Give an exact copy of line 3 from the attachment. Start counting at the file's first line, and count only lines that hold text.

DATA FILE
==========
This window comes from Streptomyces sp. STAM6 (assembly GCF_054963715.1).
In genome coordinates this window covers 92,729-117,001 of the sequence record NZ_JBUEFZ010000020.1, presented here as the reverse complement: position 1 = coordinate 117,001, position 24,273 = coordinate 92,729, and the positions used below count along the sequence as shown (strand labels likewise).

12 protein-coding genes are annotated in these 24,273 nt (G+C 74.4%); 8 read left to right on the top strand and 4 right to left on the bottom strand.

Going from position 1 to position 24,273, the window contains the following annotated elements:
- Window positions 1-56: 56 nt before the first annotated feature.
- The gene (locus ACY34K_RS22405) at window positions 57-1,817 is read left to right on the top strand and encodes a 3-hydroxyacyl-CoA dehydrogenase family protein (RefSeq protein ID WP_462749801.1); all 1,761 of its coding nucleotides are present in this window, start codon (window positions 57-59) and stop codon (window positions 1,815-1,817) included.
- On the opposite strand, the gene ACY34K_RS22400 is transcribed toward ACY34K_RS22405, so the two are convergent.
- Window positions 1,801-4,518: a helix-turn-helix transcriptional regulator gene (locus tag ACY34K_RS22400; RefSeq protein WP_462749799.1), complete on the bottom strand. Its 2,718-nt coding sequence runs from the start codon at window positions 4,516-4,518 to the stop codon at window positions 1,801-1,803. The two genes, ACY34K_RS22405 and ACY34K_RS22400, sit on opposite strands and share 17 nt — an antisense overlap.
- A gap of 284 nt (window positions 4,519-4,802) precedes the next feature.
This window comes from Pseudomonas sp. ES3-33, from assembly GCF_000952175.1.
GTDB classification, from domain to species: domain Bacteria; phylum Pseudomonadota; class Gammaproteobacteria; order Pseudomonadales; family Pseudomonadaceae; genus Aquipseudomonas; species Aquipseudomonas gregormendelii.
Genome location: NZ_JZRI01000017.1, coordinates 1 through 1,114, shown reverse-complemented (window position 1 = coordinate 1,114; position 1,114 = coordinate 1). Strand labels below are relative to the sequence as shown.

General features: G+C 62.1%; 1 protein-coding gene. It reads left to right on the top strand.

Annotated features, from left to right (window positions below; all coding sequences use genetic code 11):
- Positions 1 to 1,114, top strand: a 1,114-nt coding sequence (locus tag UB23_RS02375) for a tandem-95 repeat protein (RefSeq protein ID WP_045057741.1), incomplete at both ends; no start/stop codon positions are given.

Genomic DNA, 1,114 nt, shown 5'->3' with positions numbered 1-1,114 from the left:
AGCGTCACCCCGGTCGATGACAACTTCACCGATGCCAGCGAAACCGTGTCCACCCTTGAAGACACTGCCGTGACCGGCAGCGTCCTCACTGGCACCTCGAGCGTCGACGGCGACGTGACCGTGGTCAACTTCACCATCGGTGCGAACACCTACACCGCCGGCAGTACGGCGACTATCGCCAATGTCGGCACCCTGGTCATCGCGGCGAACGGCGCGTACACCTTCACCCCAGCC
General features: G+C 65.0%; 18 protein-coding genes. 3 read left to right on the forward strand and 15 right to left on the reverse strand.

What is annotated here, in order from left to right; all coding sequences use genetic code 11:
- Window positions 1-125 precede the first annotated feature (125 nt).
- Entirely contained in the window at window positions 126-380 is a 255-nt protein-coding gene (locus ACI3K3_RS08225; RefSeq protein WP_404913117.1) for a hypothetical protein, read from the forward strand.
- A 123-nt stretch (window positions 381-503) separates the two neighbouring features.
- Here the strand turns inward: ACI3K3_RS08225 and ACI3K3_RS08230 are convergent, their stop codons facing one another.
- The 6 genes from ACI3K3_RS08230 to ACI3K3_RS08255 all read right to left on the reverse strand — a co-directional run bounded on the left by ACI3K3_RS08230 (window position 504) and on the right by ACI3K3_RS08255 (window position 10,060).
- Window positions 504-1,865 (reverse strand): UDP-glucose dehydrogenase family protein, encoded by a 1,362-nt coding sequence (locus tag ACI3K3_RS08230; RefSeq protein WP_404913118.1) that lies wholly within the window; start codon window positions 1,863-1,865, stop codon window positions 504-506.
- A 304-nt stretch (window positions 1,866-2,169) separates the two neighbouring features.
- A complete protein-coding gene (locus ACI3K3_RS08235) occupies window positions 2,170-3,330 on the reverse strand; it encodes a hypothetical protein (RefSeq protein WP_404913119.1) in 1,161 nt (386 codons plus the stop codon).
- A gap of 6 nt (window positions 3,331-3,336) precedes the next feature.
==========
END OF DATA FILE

12 protein-coding genes are annotated in these 24,273 nt (G+C 74.4%); 8 read left to right on the top strand and 4 right to left on the bottom strand.